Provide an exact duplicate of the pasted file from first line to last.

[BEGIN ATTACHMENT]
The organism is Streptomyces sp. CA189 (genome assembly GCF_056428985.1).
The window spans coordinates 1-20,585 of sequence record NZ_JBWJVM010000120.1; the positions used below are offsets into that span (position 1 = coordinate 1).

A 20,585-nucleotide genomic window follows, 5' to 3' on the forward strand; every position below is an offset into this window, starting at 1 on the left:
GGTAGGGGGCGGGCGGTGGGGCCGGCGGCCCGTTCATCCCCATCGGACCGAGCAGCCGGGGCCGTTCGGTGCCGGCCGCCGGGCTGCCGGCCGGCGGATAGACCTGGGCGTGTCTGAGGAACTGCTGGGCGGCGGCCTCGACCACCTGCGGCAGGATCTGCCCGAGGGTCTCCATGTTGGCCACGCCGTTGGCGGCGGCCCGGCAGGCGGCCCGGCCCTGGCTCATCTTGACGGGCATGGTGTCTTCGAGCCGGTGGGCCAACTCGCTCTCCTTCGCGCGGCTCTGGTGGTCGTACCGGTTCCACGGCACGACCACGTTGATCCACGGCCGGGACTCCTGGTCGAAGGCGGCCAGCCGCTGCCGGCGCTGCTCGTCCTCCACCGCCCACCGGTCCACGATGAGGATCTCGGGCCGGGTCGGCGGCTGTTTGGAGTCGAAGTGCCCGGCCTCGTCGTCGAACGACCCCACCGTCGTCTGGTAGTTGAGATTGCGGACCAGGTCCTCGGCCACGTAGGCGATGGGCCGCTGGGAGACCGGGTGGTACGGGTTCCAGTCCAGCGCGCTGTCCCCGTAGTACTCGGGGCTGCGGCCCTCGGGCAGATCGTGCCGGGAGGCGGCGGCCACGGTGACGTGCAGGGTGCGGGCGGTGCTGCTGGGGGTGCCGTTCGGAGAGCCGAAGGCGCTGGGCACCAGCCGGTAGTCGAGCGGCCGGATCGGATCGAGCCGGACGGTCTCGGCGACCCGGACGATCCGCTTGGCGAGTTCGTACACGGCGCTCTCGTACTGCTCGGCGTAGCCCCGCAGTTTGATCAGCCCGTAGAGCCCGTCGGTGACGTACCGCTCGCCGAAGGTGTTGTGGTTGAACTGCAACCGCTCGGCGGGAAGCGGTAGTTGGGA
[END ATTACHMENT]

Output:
The organism is Streptomyces sp. CA189 (genome assembly GCF_056428985.1).
The window spans coordinates 1-20,585 of sequence record NZ_JBWJVM010000120.1; the positions used below are offsets into that span (position 1 = coordinate 1).

A 20,585-nucleotide genomic window follows, 5' to 3' on the forward strand; every position below is an offset into this window, starting at 1 on the left:
GGTAGGGGGCGGGCGGTGGGGCCGGCGGCCCGTTCATCCCCATCGGACCGAGCAGCCGGGGCCGTTCGGTGCCGGCCGCCGGGCTGCCGGCCGGCGGATAGACCTGGGCGTGTCTGAGGAACTGCTGGGCGGCGGCCTCGACCACCTGCGGCAGGATCTGCCCGAGGGTCTCCATGTTGGCCACGCCGTTGGCGGCGGCCCGGCAGGCGGCCCGGCCCTGGCTCATCTTGACGGGCATGGTGTCTTCGAGCCGGTGGGCCAACTCGCTCTCCTTCGCGCGGCTCTGGTGGTCGTACCGGTTCCACGGCACGACCACGTTGATCCACGGCCGGGACTCCTGGTCGAAGGCGGCCAGCCGCTGCCGGCGCTGCTCGTCCTCCACCGCCCACCGGTCCACGATGAGGATCTCGGGCCGGGTCGGCGGCTGTTTGGAGTCGAAGTGCCCGGCCTCGTCGTCGAACGACCCCACCGTCGTCTGGTAGTTGAGATTGCGGACCAGGTCCTCGGCCACGTAGGCGATGGGCCGCTGGGAGACCGGGTGGTACGGGTTCCAGTCCAGCGCGCTGTCCCCGTAGTACTCGGGGCTGCGGCCCTCGGGCAGATCGTGCCGGGAGGCGGCGGCCACGGTGACGTGCAGGGTGCGGGCGGTGCTGCTGGGGGTGCCGTTCGGAGAGCCGAAGGCGCTGGGCACCAGCCGGTAGTCGAGCGGCCGGATCGGATCGAGCCGGACGGTCTCGGCGACCCGGACGATCCGCTTGGCGAGTTCGTACACGGCGCTCTCGTACTGCTCGGCGTAGCCCCGCAGTTTGATCAGCCCGTAGAGCCCGTCGGTGACGTACCGCTCGCCGAAGGTGTTGTGGTTGAACTGCAACCGCTCGGCGGGAAGCGGTAGTTGGGA